Tuesday 3 December 2013

Flexibility for deep squats and one legged squats

picture by trokilinochchi
Squatting down with both feet firmly on the ground (not on the balls of our feet) is a basic, everyday human posture which an increasingly large number of us, particularly in Western countries, have lost the ability to adopt. To a large extent, this is due to the prominence of chairs and sofas, Western toilets, and high heels.

Look at children however, and you’ll see squatting down for what it is: a basic, fundamental human position which comes very naturally.

Deep squats and one legged squats are basic movements in weight training and bodyweight training. However, many people find these positions difficult at first, mostly because of the demands they place on flexibility.

picture by FXShannon

The most common reason why people struggle to manage a deep squat or a one legged squat is that they have limited ankle dorsiflexion range of motion (the movement that brings the top of the foot towards the lower leg). Another common reason is poor adductors flexibility and hip mobility, as the wider your stance, the easier squatting down becomes (this is not something which will help with one legged squats though).

Ankle dorsiflexion

Ankle dorsiflexion can be assessed with a very simple test known as the modified lunge test:

Facing a wall, place your toes some distance from the wall, and bend your ankle to touch your knee to the wall. Try different distances from the wall until your knee can just about touch the wall, without your heel lifting up. It’s important that your toes and your knee remain in line, to save your knee joint.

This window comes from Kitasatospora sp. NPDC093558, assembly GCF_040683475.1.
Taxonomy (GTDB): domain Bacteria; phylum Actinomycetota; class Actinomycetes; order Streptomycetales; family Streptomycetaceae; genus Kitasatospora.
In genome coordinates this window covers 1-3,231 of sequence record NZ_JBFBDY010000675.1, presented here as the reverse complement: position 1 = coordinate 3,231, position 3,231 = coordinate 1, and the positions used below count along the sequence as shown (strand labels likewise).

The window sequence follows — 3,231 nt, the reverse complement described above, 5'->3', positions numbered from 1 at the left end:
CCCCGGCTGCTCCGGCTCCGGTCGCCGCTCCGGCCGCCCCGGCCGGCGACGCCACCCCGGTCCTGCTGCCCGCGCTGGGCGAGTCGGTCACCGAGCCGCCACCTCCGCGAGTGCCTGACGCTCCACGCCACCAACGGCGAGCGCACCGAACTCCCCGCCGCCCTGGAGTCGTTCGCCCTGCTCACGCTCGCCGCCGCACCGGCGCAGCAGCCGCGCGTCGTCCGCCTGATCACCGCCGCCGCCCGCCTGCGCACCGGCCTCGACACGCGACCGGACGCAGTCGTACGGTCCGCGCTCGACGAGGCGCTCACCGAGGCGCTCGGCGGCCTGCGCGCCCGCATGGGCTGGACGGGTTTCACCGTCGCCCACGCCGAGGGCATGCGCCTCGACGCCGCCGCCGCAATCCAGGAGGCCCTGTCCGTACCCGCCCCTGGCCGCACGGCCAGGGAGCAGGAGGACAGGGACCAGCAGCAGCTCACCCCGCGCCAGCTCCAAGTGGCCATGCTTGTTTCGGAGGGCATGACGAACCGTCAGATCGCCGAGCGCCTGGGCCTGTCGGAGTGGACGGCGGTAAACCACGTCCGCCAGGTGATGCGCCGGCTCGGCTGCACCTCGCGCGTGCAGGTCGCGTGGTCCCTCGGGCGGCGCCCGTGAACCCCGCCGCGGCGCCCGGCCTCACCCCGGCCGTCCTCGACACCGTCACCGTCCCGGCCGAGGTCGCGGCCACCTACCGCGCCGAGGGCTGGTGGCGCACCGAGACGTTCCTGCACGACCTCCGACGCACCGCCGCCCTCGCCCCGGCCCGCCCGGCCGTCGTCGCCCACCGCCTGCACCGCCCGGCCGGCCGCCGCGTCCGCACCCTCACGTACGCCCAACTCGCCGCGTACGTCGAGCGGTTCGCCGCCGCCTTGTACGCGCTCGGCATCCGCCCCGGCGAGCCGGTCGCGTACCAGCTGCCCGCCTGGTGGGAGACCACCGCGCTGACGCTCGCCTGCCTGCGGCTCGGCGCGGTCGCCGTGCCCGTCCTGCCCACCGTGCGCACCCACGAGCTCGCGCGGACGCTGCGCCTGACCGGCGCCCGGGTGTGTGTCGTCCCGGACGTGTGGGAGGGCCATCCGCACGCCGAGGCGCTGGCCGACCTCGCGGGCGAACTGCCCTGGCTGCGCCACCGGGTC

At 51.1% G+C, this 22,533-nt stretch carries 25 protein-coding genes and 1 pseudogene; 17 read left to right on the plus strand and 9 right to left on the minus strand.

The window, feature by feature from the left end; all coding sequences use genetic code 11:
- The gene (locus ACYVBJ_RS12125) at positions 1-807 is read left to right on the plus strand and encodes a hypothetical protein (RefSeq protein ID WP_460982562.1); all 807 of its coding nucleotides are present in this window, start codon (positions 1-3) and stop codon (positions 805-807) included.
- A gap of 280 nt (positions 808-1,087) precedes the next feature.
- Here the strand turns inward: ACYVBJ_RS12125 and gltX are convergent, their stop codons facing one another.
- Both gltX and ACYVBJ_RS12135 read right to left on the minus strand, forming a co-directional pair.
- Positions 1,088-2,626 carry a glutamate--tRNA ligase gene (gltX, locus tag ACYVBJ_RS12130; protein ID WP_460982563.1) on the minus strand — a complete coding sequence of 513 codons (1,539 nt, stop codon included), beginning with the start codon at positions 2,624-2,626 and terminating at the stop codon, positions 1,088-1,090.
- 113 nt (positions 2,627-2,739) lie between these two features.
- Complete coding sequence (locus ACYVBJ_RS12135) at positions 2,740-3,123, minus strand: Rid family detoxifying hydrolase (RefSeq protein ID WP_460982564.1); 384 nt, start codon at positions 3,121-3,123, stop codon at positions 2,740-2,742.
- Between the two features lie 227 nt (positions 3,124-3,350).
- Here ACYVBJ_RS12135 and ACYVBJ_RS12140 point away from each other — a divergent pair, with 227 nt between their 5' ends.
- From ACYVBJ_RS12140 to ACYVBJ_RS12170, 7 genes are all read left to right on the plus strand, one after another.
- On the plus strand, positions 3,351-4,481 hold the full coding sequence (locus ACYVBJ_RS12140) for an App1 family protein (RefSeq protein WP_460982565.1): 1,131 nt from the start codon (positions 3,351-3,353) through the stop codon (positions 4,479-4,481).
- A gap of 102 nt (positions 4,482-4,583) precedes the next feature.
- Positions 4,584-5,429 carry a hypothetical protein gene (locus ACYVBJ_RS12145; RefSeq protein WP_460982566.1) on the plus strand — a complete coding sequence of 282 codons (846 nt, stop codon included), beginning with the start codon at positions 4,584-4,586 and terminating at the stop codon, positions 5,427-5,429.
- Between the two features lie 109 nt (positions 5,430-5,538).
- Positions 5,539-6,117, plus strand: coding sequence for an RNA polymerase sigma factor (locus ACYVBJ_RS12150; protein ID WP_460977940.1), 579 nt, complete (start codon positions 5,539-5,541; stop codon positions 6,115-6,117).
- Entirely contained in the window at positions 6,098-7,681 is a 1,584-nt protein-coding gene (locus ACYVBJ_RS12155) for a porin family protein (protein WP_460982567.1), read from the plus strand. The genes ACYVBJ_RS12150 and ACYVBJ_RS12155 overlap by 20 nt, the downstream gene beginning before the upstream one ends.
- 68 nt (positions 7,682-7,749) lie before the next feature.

Use a tape measure to measure how far you are from the wall.

Kasayama et al found that measurements in excess of 10.75cm for the right ankle and 11.25cm for the left ankle were necessary in order to maintain a feet-and-knees-together deep squatting position.

However, the study was conducted on Japanese subjects whose torso to femur ratio is genetically higher than that of Westerners. In my experience, you will need to be at least 14 cm from the wall on both feet in order to manage a deep squat with your feet together, or a one legged squat, without falling on your butt.

So how do you improve ankle dorsiflexion?
Well, there’s a range of dynamic and static exercises which will help…

First though, most people’s tendency is to cheat their way into a deep squat by caving their knees in. This causes the feet to pronate and increases range of motion, but it is particularly bad for your knees in the long term, especially if you do your squats weighted. For this reason, you should try to ensure your knee remains in line with your toes at all times when you’re squatting.

Dynamic stretches:

 You should try to include these as part of your warm up, and leave the static stretches for the cool down as there is increasing evidence that they weaken your muscles and impair performance.

You’ll need a dowel or a metal bar for this first stretch. This is to make sure your knees do not internally rotate, and that your toes and knees remain in line.
Simply place the bar on the outside of your toes and bend your knee so it would come past the other side of the bar, through its full range of motion. Do that 10 times on each leg.

gastrocnemius and soleus stretch

pistol squat
Squatting itself, provided you are well within your comfort zone, can also be an effective form of dynamic stretching. So doing a few deep bodyweight squats will help. Simply following the one-legged squat progressionwill increase your ankle dorsiflexion range of motion.

If you can get into a deep squat position with your heels on the floor and your legs apart, rock gently and shift your weight on one leg then the other. Do this 10 times.

This next exercise will also stretch your adductors, the muscles of the inner thigh, and it will help with sumo squats, or any kind of weighted squat for which you might lack adductor flexibility or hip mobility.
From a deep squat position, bring your right knee to your left foot, then bring it back and open up your thigh before returning to a neutral position. Do this 5 times on each leg.

Finally this split stance adductor mobilization exercise, switching your weight from one leg to the other, will also increase ankle flexibility. Do this 5 times on each leg again.

Static stretches